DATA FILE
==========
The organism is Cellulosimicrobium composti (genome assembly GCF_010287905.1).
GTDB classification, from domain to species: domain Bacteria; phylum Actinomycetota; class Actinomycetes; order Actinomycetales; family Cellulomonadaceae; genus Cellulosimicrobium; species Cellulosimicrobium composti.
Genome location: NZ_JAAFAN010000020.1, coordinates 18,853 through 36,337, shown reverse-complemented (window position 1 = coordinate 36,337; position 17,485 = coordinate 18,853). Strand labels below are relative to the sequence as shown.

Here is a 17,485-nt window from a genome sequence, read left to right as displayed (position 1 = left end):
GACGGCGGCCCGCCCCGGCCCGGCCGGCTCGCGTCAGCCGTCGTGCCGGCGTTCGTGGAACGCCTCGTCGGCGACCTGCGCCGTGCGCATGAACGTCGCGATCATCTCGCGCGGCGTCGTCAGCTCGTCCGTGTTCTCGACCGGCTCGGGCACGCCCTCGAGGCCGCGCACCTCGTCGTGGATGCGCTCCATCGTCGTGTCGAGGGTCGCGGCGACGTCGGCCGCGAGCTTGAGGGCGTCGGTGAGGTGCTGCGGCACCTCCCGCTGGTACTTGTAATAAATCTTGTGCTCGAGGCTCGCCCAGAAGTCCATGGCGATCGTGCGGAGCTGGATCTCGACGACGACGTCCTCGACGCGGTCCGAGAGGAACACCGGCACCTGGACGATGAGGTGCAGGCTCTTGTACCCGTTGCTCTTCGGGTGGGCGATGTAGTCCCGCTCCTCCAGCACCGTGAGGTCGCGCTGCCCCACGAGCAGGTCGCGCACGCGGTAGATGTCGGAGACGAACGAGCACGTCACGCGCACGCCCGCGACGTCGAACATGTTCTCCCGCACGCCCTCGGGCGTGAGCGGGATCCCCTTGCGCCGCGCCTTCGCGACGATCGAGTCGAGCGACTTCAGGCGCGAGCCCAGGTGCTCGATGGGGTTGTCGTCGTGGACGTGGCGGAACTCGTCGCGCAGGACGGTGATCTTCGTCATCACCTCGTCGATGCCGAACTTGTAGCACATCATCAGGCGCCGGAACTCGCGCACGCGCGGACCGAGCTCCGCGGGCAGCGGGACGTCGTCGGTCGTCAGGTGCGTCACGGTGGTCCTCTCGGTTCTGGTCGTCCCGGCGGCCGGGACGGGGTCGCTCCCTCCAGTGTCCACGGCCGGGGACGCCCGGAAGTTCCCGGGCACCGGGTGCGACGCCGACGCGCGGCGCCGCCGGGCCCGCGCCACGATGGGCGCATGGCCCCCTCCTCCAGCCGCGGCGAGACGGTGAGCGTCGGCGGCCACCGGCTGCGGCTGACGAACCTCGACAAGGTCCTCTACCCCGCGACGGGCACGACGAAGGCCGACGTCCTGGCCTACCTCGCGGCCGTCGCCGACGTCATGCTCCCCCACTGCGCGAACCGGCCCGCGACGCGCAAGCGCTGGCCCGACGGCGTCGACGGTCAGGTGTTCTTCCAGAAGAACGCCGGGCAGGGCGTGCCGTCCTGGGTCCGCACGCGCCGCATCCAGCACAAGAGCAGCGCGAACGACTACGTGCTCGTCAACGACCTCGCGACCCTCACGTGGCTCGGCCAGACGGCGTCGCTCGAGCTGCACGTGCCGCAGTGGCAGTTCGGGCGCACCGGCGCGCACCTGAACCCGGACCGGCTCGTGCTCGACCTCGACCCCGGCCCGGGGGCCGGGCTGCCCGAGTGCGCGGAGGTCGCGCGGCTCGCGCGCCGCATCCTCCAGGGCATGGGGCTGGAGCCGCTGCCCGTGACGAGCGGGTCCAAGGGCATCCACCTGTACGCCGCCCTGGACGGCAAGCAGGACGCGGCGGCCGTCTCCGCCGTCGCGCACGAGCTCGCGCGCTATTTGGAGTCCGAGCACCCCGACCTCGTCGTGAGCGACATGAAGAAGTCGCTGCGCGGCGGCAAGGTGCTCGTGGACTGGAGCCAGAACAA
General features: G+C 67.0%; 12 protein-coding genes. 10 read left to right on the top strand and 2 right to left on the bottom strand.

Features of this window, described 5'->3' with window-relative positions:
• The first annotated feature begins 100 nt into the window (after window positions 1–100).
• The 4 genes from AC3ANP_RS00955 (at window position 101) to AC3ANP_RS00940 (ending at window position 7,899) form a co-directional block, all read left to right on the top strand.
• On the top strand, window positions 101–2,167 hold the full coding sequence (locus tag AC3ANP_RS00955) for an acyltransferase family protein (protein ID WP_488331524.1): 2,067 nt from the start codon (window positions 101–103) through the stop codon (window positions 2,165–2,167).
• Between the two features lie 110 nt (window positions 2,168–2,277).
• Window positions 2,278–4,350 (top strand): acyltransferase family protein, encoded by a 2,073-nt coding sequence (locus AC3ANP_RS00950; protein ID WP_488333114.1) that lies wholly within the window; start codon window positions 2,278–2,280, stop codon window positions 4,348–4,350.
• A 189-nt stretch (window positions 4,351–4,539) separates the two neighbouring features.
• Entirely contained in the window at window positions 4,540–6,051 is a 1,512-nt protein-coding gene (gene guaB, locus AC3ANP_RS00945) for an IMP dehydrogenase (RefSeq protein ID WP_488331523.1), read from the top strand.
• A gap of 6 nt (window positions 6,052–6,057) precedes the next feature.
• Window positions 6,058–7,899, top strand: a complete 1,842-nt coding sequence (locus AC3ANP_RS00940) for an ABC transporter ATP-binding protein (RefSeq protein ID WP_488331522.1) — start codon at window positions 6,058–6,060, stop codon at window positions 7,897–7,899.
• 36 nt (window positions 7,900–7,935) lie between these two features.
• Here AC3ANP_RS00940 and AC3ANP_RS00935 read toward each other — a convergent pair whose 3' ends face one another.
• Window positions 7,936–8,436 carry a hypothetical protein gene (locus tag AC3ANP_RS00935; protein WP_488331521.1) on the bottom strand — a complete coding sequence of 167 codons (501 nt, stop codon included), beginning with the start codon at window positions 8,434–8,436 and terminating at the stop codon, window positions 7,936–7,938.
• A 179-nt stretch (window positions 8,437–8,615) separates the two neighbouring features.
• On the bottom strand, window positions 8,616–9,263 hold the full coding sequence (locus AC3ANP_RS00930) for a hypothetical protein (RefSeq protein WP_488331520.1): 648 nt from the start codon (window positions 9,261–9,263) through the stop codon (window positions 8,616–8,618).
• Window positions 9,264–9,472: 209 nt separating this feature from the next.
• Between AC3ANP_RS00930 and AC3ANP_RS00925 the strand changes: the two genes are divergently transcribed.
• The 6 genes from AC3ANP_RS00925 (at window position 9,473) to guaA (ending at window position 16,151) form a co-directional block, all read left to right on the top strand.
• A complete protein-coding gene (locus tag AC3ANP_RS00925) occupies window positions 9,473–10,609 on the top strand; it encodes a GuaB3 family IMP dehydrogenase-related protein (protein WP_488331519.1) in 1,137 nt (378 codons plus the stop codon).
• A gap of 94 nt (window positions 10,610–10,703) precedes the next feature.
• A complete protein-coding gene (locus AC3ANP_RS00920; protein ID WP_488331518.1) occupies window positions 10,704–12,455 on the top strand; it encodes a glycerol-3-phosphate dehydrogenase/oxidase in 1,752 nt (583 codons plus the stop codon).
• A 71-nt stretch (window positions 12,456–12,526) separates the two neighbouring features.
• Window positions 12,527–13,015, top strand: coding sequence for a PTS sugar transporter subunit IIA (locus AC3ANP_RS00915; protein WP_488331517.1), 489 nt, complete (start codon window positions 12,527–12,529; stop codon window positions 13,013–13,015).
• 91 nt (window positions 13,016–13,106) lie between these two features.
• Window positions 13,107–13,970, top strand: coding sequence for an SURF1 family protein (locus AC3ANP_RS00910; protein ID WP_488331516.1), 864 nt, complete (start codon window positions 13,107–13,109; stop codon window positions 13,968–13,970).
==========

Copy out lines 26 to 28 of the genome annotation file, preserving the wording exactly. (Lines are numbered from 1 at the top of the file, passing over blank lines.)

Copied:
• A gap of 94 nt (window positions 10,610–10,703) precedes the next feature.
• A complete protein-coding gene (locus AC3ANP_RS00920; protein ID WP_488331518.1) occupies window positions 10,704–12,455 on the top strand; it encodes a glycerol-3-phosphate dehydrogenase/oxidase in 1,752 nt (583 codons plus the stop codon).
• A 71-nt stretch (window positions 12,456–12,526) separates the two neighbouring features.